Capitalist Accumulation and Theories of Growth
DONALD J HARRIS, CAPITAL ACCUMULATION AND INCOME DISTRIBUTION, Routledge and Kegan Paul, London, 1978, ppix+313, cloth ^8.50.
THE one thing every graduate student of economics is familiar with is the so-called inspiration that post-war reconstruction gave to growth theory. In fact it is even argued that any concern for growth under capitalist production arose only in the post war era. But the concern for growth, or accumulation, can indeed be traced to the classical economists and more importantly to Marx. What the post-war era has seen is a surfeit of abstract models which, as Amartya Sen remarked, concerned themselves with esoteric issues and saw their potential wasted away.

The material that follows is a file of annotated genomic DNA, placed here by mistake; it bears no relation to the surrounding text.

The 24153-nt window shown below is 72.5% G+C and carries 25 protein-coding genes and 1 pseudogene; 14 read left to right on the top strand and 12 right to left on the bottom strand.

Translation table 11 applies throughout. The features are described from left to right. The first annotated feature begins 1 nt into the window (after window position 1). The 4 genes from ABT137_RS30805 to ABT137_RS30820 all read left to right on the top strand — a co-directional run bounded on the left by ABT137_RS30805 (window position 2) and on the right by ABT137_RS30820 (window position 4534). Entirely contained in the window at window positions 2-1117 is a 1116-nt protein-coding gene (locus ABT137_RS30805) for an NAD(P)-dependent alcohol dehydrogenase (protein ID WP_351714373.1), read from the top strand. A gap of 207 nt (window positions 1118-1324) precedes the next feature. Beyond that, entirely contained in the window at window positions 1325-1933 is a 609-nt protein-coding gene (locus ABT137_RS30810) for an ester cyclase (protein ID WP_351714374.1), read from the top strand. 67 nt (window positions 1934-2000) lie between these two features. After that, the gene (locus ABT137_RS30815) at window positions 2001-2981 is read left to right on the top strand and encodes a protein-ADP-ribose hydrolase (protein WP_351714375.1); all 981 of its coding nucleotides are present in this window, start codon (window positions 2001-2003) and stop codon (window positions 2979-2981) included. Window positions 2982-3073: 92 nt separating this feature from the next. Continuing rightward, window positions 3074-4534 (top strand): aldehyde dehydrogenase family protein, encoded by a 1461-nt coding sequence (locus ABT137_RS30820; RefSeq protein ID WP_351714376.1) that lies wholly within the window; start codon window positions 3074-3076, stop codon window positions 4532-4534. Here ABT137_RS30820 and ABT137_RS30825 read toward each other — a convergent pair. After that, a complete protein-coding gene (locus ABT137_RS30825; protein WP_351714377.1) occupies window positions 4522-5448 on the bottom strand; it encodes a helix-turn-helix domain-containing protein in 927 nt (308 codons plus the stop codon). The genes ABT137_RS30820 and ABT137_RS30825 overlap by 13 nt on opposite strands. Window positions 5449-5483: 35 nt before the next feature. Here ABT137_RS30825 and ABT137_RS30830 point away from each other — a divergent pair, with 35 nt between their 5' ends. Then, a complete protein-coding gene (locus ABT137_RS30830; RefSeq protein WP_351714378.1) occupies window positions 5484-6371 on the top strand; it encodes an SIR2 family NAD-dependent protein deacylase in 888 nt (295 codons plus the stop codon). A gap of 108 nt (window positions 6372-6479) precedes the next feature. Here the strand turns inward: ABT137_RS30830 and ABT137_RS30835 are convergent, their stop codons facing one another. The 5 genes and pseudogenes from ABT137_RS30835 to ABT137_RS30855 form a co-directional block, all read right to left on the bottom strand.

The theory of accumulation and the contradictions inherent in accumulation in a capitalist system were the concern of Marx who discusses these issues in a schematic manner in his elaboration of the systems of expanded reproduction. In the post-Keynesian era the Harrodian revival of interest in the contradictions of capitalist accumulation only recalls much of the discussion that has already taken place within the Marxist school. In fact the richness of Marx's analysis is never surpassed in any of the post-war discussion on accumulation, be it neo-classical or post-Keynesian. This seems to be the burden of Harris's argument in the book under review. Harris attempts to examine the link or lack of it between the Marxist and post-war discussion of growth and distribution.
Harris seeks to provide an "interpretation" and an "assessment" of the "contemporary lines of approach to a theory of accumulation and income distribution in the capitalist economy"|(p 1) trying to reconstruct, in the process, the many problems and issues that arise in such a theory. Harris's perspective is clear from the